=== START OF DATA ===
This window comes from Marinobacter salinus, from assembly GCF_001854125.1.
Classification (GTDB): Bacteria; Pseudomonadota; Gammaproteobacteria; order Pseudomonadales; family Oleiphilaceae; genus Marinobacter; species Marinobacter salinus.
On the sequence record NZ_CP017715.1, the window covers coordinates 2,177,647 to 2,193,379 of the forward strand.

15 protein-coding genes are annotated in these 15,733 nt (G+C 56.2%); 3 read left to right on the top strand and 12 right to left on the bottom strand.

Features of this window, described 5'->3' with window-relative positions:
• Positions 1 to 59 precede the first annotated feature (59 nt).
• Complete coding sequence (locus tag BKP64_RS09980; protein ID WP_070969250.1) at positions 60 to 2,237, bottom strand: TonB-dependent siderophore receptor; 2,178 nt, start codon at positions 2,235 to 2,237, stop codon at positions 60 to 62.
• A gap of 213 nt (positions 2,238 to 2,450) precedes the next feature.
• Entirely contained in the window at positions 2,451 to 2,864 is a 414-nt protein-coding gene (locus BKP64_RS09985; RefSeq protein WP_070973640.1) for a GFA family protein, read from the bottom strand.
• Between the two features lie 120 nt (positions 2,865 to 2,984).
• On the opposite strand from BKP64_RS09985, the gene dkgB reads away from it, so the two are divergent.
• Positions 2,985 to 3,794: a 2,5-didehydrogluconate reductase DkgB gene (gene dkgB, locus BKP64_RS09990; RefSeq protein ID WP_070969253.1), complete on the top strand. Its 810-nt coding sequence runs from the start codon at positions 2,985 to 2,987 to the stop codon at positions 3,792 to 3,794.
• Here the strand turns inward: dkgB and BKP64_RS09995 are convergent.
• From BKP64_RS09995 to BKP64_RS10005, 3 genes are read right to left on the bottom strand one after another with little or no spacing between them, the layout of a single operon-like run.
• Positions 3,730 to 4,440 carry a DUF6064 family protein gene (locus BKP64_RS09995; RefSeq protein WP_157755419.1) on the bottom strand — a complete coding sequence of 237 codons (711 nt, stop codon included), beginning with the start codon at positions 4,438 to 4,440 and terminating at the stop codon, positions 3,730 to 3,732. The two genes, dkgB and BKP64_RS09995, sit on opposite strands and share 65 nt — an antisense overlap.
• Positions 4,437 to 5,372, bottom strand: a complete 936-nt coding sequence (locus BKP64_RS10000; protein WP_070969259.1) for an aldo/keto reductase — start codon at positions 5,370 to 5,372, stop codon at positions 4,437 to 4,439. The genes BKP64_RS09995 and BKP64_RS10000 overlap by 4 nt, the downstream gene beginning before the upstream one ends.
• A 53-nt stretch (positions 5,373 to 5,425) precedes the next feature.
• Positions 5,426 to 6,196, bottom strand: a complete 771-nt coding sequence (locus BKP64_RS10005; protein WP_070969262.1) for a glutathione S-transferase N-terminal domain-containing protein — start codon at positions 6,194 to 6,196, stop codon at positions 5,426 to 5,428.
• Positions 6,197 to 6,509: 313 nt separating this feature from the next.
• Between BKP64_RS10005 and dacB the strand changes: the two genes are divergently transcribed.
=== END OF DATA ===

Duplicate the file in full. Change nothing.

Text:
This window comes from Marinobacter salinus, from assembly GCF_001854125.1.
Classification (GTDB): Bacteria; Pseudomonadota; Gammaproteobacteria; order Pseudomonadales; family Oleiphilaceae; genus Marinobacter; species Marinobacter salinus.
On the sequence record NZ_CP017715.1, the window covers coordinates 2,177,647 to 2,193,379 of the forward strand.

15 protein-coding genes are annotated in these 15,733 nt (G+C 56.2%); 3 read left to right on the top strand and 12 right to left on the bottom strand.

Features of this window, described 5'->3' with window-relative positions:
• Positions 1 to 59 precede the first annotated feature (59 nt).
• Complete coding sequence (locus tag BKP64_RS09980; protein ID WP_070969250.1) at positions 60 to 2,237, bottom strand: TonB-dependent siderophore receptor; 2,178 nt, start codon at positions 2,235 to 2,237, stop codon at positions 60 to 62.
• A gap of 213 nt (positions 2,238 to 2,450) precedes the next feature.
• Entirely contained in the window at positions 2,451 to 2,864 is a 414-nt protein-coding gene (locus BKP64_RS09985; RefSeq protein WP_070973640.1) for a GFA family protein, read from the bottom strand.
• Between the two features lie 120 nt (positions 2,865 to 2,984).
• On the opposite strand from BKP64_RS09985, the gene dkgB reads away from it, so the two are divergent.
• Positions 2,985 to 3,794: a 2,5-didehydrogluconate reductase DkgB gene (gene dkgB, locus BKP64_RS09990; RefSeq protein ID WP_070969253.1), complete on the top strand. Its 810-nt coding sequence runs from the start codon at positions 2,985 to 2,987 to the stop codon at positions 3,792 to 3,794.
• Here the strand turns inward: dkgB and BKP64_RS09995 are convergent.
• From BKP64_RS09995 to BKP64_RS10005, 3 genes are read right to left on the bottom strand one after another with little or no spacing between them, the layout of a single operon-like run.
• Positions 3,730 to 4,440 carry a DUF6064 family protein gene (locus BKP64_RS09995; RefSeq protein WP_157755419.1) on the bottom strand — a complete coding sequence of 237 codons (711 nt, stop codon included), beginning with the start codon at positions 4,438 to 4,440 and terminating at the stop codon, positions 3,730 to 3,732. The two genes, dkgB and BKP64_RS09995, sit on opposite strands and share 65 nt — an antisense overlap.
• Positions 4,437 to 5,372, bottom strand: a complete 936-nt coding sequence (locus BKP64_RS10000; protein WP_070969259.1) for an aldo/keto reductase — start codon at positions 5,370 to 5,372, stop codon at positions 4,437 to 4,439. The genes BKP64_RS09995 and BKP64_RS10000 overlap by 4 nt, the downstream gene beginning before the upstream one ends.
• A 53-nt stretch (positions 5,373 to 5,425) precedes the next feature.
• Positions 5,426 to 6,196, bottom strand: a complete 771-nt coding sequence (locus BKP64_RS10005; protein WP_070969262.1) for a glutathione S-transferase N-terminal domain-containing protein — start codon at positions 6,194 to 6,196, stop codon at positions 5,426 to 5,428.
• Positions 6,197 to 6,509: 313 nt separating this feature from the next.
• Between BKP64_RS10005 and dacB the strand changes: the two genes are divergently transcribed.